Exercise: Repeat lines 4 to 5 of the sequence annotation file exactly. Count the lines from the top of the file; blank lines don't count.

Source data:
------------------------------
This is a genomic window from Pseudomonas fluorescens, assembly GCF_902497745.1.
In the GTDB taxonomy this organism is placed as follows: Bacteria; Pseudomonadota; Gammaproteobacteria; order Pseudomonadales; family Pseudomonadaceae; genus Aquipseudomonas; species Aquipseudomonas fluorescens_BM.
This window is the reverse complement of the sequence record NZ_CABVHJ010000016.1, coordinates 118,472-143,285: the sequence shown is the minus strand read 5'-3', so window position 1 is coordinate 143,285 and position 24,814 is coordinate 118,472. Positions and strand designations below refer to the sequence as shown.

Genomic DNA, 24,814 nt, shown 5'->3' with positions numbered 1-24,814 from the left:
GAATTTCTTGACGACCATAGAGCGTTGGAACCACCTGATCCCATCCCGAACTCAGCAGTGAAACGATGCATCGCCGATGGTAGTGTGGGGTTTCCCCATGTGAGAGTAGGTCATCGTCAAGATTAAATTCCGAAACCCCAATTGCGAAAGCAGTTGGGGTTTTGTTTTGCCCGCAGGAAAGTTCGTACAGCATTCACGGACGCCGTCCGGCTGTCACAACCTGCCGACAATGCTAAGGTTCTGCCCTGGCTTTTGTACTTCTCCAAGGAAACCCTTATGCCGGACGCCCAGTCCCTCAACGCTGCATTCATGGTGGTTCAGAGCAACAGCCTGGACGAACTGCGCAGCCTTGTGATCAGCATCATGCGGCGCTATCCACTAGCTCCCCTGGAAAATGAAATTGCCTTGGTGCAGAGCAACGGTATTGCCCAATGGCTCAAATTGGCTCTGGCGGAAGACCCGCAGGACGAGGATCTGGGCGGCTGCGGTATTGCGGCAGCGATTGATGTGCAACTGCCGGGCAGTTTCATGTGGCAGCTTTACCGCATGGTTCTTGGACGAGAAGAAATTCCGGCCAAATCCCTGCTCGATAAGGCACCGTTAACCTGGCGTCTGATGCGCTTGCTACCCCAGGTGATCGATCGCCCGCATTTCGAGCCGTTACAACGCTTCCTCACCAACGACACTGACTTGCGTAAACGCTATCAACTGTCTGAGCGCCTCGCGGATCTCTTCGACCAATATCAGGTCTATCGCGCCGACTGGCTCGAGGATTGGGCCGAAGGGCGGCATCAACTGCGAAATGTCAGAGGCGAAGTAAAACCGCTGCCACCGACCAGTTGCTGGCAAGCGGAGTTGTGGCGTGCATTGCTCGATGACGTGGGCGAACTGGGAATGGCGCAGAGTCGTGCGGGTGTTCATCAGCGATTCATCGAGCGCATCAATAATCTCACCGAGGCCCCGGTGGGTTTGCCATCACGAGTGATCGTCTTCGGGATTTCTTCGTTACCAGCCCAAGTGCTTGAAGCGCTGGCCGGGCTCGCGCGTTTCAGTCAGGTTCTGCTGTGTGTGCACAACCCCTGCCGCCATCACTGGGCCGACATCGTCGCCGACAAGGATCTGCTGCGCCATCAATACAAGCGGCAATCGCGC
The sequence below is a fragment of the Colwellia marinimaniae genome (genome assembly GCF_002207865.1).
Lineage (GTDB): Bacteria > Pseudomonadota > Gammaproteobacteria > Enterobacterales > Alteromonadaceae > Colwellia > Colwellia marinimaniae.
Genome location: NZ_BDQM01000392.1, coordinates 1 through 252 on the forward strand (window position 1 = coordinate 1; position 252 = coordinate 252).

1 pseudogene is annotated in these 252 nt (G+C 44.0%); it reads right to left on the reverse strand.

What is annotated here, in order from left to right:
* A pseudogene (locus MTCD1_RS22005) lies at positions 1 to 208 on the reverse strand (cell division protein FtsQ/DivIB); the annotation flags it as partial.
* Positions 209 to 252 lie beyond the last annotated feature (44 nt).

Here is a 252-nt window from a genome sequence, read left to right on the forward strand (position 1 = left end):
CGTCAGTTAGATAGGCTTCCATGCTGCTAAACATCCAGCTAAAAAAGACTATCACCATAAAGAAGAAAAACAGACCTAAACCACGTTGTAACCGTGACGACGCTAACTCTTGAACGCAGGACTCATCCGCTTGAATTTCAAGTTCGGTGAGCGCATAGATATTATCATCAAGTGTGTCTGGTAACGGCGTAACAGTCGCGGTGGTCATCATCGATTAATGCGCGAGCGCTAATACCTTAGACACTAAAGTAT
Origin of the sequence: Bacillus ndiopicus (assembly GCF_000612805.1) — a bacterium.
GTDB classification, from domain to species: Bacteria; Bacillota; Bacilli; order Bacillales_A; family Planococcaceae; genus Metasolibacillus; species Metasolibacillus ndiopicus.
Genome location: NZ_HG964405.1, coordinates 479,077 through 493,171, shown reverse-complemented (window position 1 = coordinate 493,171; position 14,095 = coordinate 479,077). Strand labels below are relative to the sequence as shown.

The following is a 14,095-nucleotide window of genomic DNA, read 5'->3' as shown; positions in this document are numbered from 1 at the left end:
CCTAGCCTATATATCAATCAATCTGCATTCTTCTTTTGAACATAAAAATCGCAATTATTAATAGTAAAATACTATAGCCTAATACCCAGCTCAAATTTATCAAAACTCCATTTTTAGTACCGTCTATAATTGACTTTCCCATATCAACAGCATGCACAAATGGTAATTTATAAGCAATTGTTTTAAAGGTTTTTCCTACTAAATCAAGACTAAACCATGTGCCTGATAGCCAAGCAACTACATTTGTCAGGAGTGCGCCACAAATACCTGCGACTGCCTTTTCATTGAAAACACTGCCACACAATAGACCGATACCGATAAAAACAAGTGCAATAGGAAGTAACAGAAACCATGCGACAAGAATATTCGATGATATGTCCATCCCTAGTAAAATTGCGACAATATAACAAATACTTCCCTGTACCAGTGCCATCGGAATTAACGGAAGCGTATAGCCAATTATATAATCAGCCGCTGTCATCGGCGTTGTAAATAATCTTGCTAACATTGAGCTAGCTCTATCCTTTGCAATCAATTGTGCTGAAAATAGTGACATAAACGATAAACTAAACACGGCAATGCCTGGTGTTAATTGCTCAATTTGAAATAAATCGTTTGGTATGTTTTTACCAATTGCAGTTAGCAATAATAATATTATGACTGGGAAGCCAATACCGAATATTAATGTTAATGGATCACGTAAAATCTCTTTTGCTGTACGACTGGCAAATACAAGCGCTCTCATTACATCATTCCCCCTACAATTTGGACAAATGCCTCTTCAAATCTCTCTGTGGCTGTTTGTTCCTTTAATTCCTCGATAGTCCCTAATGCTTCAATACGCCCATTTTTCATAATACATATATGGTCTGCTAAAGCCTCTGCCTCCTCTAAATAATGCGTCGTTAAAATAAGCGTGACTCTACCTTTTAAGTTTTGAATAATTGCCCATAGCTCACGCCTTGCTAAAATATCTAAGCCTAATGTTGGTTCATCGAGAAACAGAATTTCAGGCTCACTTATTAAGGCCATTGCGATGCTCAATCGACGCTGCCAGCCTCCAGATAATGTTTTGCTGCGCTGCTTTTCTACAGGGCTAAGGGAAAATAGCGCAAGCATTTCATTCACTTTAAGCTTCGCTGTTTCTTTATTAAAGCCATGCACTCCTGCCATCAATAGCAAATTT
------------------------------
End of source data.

Genomic DNA, 24,814 nt, shown 5'->3' with positions numbered 1-24,814 from the left:
GAATTTCTTGACGACCATAGAGCGTTGGAACCACCTGATCCCATCCCGAACTCAGCAGTGAAACGATGCATCGCCGATGGTAGTGTGGGGTTTCCCCATGTGAGAGTAGGTCATCGTCAAGATTAAATTCCGAAACCCCAATTGCGAAAGCAGTTGGGGTTTTGTTTTGCCCGCAGGAAAGTTCGTACAGCATTCACGGACGCCGTCCGGCTGTCACAACCTGCCGACAATGCTAAGGTTCTGCCCTGGCTTTTGTACTTCTCCAAGGAAACCCTTATGCCGGACGCCCAGTCCCTCAACGCTGCATTCATGGTGGTTCAGAGCAACAGCCTGGACGAACTGCGCAGCCTTGTGATCAGCATCATGCGGCGCTATCCACTAGCTCCCCTGGAAAATGAAATTGCCTTGGTGCAGAGCAACGGTATTGCCCAATGGCTCAAATTGGCTCTGGCGGAAGACCCGCAGGACGAGGATCTGGGCGGCTGCGGTATTGCGGCAGCGATTGATGTGCAACTGCCGGGCAGTTTCATGTGGCAGCTTTACCGCATGGTTCTTGGACGAGAAGAAATTCCGGCCAAATCCCTGCTCGATAAGGCACCGTTAACCTGGCGTCTGATGCGCTTGCTACCCCAGGTGATCGATCGCCCGCATTTCGAGCCGTTACAACGCTTCCTCACCAACGACACTGACTTGCGTAAACGCTATCAACTGTCTGAGCGCCTCGCGGATCTCTTCGACCAATATCAGGTCTATCGCGCCGACTGGCTCGAGGATTGGGCCGAAGGGCGGCATCAACTGCGAAATGTCAGAGGCGAAGTAAAACCGCTGCCACCGACCAGTTGCTGGCAAGCGGAGTTGTGGCGTGCATTGCTCGATGACGTGGGCGAACTGGGAATGGCGCAGAGTCGTGCGGGTGTTCATCAGCGATTCATCGAGCGCATCAATAATCTCACCGAGGCCCCGGTGGGTTTGCCATCACGAGTGATCGTCTTCGGGATTTCTTCGTTACCAGCCCAAGTGCTTGAAGCGCTGGCCGGGCTCGCGCGTTTCAGTCAGGTTCTGCTGTGTGTGCACAACCCCTGCCGCCATCACTGGGCCGACATCGTCGCCGACAAGGATCTGCTGCGCCATCAATACAAGCGGCAATCGCGC